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image: Genomes Gone Wild

Genomes Gone Wild

By | January 1, 2014

Weird and wonderful, plant DNA is challenging preconceptions about the evolution of life, including our own species.


image: The Psychiatrist’s Jigsaw

The Psychiatrist’s Jigsaw

By | November 1, 2013

Researchers are piecing together the devilishly complex sets of genetic alterations underlying schizophrenia and bipolar disorder.


image: Going Viral

Going Viral

By | September 1, 2013

From therapeutics to gene transfer, bacteriophages offer a sustainable and powerful method of controlling microbes.


image: Engineering Life

Engineering Life

By , and | August 1, 2013

Cellular “tinkering” is critical for establishing a new engineering discipline that will lead to the next generation of technologies based on life’s building blocks.


image: Lamarck and the Missing Lnc

Lamarck and the Missing Lnc

By | October 1, 2012

Epigenetic changes accrued over an organism’s lifetime may leave a permanent heritable mark on the genome, through the help of long noncoding RNAs.


image: Best Places to Work Academia, 2012

Best Places to Work Academia, 2012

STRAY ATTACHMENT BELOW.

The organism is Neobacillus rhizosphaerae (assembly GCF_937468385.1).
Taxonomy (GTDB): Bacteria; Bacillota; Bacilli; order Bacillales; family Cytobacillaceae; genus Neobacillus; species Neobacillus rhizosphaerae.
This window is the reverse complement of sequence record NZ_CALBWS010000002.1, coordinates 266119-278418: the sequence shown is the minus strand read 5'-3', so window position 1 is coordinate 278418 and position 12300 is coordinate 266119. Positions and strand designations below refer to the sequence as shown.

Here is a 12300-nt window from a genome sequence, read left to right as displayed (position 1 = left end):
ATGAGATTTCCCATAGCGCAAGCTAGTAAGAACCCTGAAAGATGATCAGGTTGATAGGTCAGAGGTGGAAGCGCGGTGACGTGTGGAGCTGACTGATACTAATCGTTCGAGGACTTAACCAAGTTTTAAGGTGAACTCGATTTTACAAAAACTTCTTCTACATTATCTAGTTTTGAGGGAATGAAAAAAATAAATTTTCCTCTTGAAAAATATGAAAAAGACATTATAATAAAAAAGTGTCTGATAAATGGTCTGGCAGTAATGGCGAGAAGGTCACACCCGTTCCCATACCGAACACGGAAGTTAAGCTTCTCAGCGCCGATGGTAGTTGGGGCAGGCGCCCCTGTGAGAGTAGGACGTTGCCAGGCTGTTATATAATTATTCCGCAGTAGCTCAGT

By | August 1, 2012

On the 10th anniversary of The Scientist’s survey of life science academics, institutions are contending with tighter budgets and larger administrative staffs, while working to sustain and inspire their researchers.


image: Best Places to Work Industry, 2012

Best Places to Work Industry, 2012

By | June 1, 2012

Much has changed in the 10 years since our first survey of industry researchers. Large companies are now looking to small, nimble ones for services as well as innovation.


image: Targeting DNA

Targeting DNA

By | June 1, 2012

After 20 years of high-profile failure, gene therapy is finally well on its way to clinical approval.


image: Freezing Time

Freezing Time

By | May 1, 2012

Targeting the briefest moment in chemistry may lead to an exceptionally strong new class of drugs.


image: What it Takes to Develop Better Drugs for Kids

What it Takes to Develop Better Drugs for Kids

By | March 1, 2012

Over the past 15 years, new laws and regulations in the United States and the European Union have expanded to require the inclusion of pediatric patients in clinical drug trials.  


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    The immune system tolerates the colonization of commensal bacteria on the skin with the aid of regulatory T cells during the first few weeks of life, a mouse study shows.

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